Let us also make clear from the outset that 'Nothing is more plainly taught in Scripture than that God was in no wise responsible for the entrance of sin; that there was no arbitrary withdrawal of divine grace, no deficiency in the divine government that gave occasion for the uprising of rebellion. Sin is an intruder, for whose presence no reason can be given…' Author Ellen White says, '…to excuse it is to defend it' (White, 1950: 492,493). (Repeat)

This tragic drama all began with Lucifer who rebelled against the Government of God. Before his fall this highest of the angels was described in Ezekiel 28: 12-15 as a 'covering cherub', distinguished by his excellence. When God created him he was made perfect, with great beauty so as to replicate him as near as possible to God Himself (Nichol, Vol 4, 1955: 1163).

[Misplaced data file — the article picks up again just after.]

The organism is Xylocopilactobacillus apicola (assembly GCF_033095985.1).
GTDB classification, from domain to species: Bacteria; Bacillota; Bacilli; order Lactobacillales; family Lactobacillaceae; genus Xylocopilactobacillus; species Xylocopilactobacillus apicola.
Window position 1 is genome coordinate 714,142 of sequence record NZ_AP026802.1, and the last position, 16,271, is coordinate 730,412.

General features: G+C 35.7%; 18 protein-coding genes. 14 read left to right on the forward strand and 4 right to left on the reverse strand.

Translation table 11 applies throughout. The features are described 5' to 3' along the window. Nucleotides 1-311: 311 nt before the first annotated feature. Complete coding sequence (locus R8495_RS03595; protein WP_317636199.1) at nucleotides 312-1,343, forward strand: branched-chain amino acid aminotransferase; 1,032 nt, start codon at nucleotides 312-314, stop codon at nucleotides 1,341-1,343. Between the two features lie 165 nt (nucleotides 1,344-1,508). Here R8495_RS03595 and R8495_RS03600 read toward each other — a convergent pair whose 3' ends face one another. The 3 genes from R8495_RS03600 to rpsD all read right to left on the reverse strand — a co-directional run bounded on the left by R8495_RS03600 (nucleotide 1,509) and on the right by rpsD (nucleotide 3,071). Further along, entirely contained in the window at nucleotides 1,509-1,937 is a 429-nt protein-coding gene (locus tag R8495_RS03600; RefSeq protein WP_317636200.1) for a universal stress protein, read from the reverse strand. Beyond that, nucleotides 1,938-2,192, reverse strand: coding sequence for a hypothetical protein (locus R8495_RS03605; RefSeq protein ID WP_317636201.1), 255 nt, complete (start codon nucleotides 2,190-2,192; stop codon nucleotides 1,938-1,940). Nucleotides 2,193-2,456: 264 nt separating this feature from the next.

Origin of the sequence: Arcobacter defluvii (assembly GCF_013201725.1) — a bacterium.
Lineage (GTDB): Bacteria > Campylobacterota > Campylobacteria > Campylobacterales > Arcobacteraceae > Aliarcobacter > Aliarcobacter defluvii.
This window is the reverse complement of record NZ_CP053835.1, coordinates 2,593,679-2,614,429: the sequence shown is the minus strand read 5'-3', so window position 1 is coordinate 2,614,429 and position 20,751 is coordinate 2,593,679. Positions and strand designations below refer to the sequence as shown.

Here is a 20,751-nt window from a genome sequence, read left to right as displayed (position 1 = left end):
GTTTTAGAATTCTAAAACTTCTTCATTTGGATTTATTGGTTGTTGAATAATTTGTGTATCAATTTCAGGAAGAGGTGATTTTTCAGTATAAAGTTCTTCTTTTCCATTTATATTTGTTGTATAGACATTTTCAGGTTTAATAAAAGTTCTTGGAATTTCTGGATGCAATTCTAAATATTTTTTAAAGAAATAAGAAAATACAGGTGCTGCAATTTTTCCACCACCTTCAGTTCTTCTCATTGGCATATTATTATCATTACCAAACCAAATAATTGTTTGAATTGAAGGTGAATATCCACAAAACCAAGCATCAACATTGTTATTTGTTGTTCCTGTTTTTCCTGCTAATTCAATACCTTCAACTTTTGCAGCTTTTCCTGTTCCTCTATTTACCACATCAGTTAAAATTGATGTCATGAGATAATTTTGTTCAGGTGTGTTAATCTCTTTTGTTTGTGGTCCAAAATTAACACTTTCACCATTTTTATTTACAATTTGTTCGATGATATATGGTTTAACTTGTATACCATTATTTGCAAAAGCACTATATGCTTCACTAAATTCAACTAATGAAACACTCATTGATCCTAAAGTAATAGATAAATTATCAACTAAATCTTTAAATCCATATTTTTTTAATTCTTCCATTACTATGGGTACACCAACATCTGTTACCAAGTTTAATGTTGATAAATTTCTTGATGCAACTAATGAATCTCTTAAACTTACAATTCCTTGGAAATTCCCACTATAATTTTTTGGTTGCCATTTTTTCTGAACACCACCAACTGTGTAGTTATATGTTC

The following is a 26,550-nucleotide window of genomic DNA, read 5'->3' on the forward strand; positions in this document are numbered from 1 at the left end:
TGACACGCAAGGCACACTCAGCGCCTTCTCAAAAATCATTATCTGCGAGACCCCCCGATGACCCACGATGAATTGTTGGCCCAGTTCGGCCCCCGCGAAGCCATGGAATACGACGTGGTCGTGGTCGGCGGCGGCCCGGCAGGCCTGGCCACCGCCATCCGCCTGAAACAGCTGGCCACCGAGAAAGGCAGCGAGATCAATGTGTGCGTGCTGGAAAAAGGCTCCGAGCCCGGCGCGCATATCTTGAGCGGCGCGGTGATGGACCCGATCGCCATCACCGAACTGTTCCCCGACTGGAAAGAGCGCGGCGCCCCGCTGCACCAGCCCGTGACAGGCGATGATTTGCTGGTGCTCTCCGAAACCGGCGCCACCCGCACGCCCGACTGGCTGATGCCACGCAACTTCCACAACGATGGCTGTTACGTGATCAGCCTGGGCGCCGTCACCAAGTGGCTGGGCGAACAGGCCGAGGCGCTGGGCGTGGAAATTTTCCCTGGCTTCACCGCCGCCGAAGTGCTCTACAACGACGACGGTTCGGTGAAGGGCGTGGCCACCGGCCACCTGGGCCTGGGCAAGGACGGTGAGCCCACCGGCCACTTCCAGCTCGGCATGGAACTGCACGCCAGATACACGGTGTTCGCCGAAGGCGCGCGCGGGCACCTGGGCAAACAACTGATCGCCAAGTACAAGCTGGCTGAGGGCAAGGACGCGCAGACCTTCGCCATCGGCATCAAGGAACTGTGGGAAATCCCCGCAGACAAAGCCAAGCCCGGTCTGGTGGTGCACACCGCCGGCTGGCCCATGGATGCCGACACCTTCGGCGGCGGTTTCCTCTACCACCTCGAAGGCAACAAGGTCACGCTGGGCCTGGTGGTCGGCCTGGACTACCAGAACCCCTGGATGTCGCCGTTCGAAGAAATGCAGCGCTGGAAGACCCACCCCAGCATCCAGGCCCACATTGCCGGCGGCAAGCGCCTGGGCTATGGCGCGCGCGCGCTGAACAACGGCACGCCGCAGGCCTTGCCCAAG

When we think of the title 'cherub that covereth', it brings to mind the Ark of the Covenant. This Ark was to be found in the Israelite sanctuary where two cherubs each spread a wing over the sacred chest that held the commandments of God. The title 'cherub that covereth' would suggest to us that Lucifer originally stood within the presence of God's glory in heaven just as God's presence is found above the mercy seat and surrounded by the cherubim. It was in this heavenly setting around the throne of God that he assisted in communicating the divine will to the angels and to the unfallen universe. The fact that he became dissatisfied was to make his deceptions among the angels well nigh overwhelming. The change from this privileged position is what makes him such a dangerous foe, and why it became necessary for God to provide for earth's inhabitants the special watch care and protection afforded by the unfallen angels.